The idea of a Robbie Williams album of 'swing' music 'ironically' playing off the name of his last album seems like the kind of lame joke that Cannon and Ball are currently peddling around some dingy seaside resort right now.
Except the nightmare has come true. Robbie 'The Don' Williams has followed up 'Sing When You're Winning' with an album of American big band music. So gaze nautiously at the back cover image of Robbie 'ironically' looking like a member of the Rat Pack, complete with gelled-down side parting, and prepare yourselves for perhaps the most smarmily disgusting album that shall hopefully emerge this century. 'Songwriting' partner Guy Chambers (who only contribute one co-written song among the entirely obvious choices of covers) says 'Frank would be proud'. The only thing Frank would be proud of is the fact that he died before he had the horror of hearing the type of music he peddled being stamped and pissed on by an ex-boy band cast-off.
But how could we forget the 'chemistry' of Robbie's duet on Nicole Kidman on the 'wondrous' 'Somethin' Stupid'. The chemistry having an obvious effect on Ms Kidman, who sounds as though she's being forced to read the lyrics while having a gun pointed at her head. Though even this pales into significance with the post-humous duet with Frank Sinatra on 'It was a very good year'. While we're probably all supposed to ingenious technology involved, it instead sounds like yet another a over-blown attempt for Mr Williams to audition for 'Stars in Their Eyes', with Sinatra's superior vocals tacked on at the end. The whole thing indeed sounds like the kind of tacky televisual concept used to fill out an empty Saturday night TV schedule. What's that, his Royal Albert performance was recorded for BBC TV? Who could have guessed.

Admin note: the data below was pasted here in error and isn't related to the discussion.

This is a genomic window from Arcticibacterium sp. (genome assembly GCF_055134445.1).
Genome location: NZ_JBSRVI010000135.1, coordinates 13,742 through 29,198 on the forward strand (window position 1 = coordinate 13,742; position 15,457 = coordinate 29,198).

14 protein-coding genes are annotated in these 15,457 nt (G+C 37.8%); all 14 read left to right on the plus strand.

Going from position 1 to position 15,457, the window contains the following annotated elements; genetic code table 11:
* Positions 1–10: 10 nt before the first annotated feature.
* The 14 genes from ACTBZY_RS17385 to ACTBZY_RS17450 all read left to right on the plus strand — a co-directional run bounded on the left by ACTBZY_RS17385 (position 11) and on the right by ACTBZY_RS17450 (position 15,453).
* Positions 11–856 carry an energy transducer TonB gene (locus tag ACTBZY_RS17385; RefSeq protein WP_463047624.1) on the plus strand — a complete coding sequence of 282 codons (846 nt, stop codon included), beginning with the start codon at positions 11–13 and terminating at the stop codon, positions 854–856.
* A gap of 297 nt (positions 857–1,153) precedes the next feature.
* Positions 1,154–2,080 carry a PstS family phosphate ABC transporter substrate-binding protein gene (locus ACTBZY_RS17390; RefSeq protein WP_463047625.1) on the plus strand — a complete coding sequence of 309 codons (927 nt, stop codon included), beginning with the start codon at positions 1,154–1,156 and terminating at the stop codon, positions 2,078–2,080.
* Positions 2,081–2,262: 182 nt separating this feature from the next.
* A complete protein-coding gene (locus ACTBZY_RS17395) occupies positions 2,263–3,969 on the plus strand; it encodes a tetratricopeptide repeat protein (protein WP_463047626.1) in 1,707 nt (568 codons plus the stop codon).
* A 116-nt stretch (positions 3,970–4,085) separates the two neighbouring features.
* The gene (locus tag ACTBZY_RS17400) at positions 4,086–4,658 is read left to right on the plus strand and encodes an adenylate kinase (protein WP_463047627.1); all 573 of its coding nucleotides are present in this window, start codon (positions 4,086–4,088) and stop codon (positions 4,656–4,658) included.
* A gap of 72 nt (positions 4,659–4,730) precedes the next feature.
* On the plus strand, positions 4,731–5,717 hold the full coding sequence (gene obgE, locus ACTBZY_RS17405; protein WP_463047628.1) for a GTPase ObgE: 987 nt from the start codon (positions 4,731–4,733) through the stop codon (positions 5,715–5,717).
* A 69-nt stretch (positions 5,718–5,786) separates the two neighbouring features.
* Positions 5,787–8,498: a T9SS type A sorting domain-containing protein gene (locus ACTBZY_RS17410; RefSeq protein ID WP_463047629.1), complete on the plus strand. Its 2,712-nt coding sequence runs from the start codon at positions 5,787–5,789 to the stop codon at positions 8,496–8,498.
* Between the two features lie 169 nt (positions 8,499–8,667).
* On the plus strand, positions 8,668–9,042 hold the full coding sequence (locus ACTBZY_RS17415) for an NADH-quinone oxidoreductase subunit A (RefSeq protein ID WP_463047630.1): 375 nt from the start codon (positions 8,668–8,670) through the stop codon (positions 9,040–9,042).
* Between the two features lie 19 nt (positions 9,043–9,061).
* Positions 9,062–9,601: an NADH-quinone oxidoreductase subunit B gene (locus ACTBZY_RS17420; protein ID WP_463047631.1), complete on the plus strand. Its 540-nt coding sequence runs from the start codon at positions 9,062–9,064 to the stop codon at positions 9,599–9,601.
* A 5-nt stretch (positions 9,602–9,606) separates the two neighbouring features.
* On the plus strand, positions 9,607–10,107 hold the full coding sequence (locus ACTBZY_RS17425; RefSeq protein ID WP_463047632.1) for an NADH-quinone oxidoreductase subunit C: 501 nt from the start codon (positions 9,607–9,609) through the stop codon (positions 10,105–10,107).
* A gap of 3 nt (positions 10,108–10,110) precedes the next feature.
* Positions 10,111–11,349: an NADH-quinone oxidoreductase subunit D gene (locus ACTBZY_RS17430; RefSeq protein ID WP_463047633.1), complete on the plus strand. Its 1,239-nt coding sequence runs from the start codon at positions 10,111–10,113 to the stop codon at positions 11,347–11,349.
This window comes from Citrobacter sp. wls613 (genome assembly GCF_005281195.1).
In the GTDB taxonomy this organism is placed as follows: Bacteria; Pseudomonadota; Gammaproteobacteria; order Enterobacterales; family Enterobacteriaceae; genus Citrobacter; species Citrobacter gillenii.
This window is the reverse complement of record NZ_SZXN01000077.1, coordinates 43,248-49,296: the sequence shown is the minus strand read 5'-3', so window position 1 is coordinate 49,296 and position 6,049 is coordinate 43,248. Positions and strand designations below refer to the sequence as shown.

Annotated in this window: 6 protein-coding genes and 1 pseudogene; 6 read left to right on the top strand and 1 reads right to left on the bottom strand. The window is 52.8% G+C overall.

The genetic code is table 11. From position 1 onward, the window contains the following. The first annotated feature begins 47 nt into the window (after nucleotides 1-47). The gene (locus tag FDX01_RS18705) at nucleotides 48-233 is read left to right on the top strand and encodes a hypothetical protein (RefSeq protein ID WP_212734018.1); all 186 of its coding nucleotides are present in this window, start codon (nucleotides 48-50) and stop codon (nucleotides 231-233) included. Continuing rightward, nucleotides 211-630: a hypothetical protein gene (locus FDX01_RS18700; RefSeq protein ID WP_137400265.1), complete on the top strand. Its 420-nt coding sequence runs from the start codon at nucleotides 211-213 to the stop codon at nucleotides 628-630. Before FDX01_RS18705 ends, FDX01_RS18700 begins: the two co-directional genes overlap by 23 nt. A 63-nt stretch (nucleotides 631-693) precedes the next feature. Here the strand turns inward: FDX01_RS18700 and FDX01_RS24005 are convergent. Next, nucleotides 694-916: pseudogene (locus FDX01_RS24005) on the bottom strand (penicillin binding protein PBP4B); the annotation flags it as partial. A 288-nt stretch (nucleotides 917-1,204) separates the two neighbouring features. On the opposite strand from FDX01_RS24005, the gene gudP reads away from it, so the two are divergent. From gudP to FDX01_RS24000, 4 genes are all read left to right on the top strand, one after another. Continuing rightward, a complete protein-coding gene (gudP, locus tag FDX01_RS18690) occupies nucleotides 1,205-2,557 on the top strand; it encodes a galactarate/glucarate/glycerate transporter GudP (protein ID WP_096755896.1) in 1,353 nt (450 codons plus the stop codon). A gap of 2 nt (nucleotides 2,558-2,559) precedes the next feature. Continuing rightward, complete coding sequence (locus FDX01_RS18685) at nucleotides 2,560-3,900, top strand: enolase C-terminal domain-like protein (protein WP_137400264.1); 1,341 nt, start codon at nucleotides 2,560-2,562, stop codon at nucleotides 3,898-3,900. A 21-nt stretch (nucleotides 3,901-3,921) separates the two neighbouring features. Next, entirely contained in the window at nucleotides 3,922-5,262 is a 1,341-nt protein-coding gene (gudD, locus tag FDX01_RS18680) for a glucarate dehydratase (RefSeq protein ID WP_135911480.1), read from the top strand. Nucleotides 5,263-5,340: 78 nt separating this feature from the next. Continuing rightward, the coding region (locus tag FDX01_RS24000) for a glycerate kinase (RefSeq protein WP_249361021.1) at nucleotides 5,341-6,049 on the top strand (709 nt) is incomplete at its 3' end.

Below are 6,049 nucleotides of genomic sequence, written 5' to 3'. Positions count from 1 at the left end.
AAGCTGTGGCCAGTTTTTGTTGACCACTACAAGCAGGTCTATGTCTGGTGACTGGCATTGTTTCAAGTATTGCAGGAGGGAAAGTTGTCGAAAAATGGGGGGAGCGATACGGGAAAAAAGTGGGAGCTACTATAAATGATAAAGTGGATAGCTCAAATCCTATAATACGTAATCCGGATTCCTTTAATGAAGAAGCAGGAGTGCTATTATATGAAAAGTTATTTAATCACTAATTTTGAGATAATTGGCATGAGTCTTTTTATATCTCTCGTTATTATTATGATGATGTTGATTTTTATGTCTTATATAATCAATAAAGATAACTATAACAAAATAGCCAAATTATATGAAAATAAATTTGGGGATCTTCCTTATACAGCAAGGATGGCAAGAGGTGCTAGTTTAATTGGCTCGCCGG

Perhaps we try to be in some way complimentary, or else people think might think this album is an utterly worthless charade of phony emotion and outdated humour. Which it is, but are't the session musicians wonderful? Maybe it should also be noted that Rupert Everett and Robbies flatmate (hanger-on? Surely not!) Jonathan Wilkes all manage to out-manouvere Robbie, the former's huskier vocal tones sound far more suited for the big band music being peddled here. In all honesty, this is just not the kind of thing that Robbie Williams is suited towards. Unless he fancies a full-time career in pub karaoke…
1Michael MacLennan's Score